How Five-Star Technology brought together light quarterly check-ins with broad annual 360 reviews to align their talented team around 6 core values.
Before, we were using all these Google tools, it was absolutely exhausting. So we started looking for a platform that would allow us to put in place the process I had designed. PerformYard had the features to let us build our process the way we wanted it. That’s why we got so excited about it!
Five-Star Technology helps K-12 schools use technology to create awesome learning experiences for kids.
The company’s 140 employees work from the headquarters in Sellersburg, Indiana, as well as from client sites across the state. A large proportion of the team at Five-Star Technology are engineering professionals who take on the role of a client school’s technology department. There are also teams of educators who run professional development programming, and teams building software products.
Dr. Jason Roseberry, the Chief Innovation Officer at Five-Star Technology told us how their team does a lot outside of performance management to ensure everyone at Five-Star Technology is an extremely talented and driven individual. Therefore performance management focuses on aligning all that energy around the organization's core values. If their talented team is aligned on what matters, everything else will come together.
The quarterly check-ins at Five-Star Technology give employees guaranteed time for building relationships with their manager. Jason told us how people can become so focused on getting things done and be so heads down on projects that conversations about life and personal goals are not always prioritized.
The check-in consists of a meeting and a single form, authored by the manager and signed off by the employee and HR.
The form consists of questions that review progress towards goals and questions that kick-start a conversation on work-life. One of our favorites is “If you won the lottery and didn’t have to work, what is one aspect of your job that you would miss the most?”
In addition to these questions, managers and employees also decide on a new goal for the upcoming quarter.
Annual reviews are run on anniversary dates, so participating in reviews is a part of everyone’s job throughout the year. The review process is staged and collects feedback from a number of different sources.
The first stage includes external feedback (usually a client), peer feedback and a self reflection. The peer feedback section would also include upward feedback for managers.
The peer feedback form has a few open ended questions that prompt the reviewer for examples of strengths and weaknesses as well as their general experience working with the employee.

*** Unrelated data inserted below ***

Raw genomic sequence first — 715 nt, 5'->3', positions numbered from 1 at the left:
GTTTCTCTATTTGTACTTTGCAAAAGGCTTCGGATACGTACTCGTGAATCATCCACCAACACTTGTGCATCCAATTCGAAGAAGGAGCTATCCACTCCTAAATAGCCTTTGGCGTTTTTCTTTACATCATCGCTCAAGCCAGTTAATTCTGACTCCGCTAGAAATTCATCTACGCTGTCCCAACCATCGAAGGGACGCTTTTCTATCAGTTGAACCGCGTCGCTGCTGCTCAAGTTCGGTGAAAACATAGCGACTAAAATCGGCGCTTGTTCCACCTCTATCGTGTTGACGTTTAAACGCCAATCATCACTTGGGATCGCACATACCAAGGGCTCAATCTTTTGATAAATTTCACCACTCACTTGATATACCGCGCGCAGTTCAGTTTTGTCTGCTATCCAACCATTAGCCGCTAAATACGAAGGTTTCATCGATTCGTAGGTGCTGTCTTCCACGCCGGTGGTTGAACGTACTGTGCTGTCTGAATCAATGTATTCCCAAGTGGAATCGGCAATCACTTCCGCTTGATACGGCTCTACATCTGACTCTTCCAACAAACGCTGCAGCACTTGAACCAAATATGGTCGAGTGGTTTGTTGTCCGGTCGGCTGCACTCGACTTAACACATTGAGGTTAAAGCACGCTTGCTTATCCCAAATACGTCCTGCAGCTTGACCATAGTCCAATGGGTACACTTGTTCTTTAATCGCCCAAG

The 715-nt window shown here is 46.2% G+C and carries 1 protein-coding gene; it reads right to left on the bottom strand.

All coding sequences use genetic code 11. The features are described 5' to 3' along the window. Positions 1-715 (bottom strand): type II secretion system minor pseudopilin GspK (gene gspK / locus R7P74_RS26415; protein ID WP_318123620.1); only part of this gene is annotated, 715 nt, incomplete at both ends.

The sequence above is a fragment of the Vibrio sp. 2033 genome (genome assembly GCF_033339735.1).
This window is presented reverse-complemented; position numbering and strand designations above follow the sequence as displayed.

The self-appraisal focuses on the six core values. Employees are encouraged to rate how their work aligned with the core values, give specific examples, and reflect on ways to improve in the future.
In the second stage, the manager analyzes these three sources of feedback (external, peer and self). They copy and paste quotes into their own form. Organizing them under strengths and opportunities in each of the six core values.
Dr. Jason Roseberry designed this step based on his experience with qualitative data analysis. This “qualitative coding” process helps managers see trends in feedback. It shows where employees are doing great, where they’re struggling and even where others don’t have much feedback to share.
“The diverse perspectives we collect help us feel comfortable that we’re getting a real picture of an employee’s performance. Because not everyone has the personality type to sell their manager on their own success.”
The manager’s review is sent to the employee 24 hours before their meeting. The other sources of feedback are not included, that feedback is not anonymous to the manager, but is not included in the employee’s review document. This allows the employee to focus on the big picture and come to the meeting prepared to discuss the evidence and have a thoughtful conversation about what’s next.
At the end of this meeting, goals are set for the following year and the following quarter.
New employees get their own process at 100 days of employment. The first part is a survey about how the organization did onboarding the employee. It includes space for providing feedback, and a few questions that ensure the employee feels supported and knows where to turn for help.
There is also a manager review that looks at what progress has been made over the first 100 days, and what is next. The 100 day mark is also the moment when employees first start setting their goals.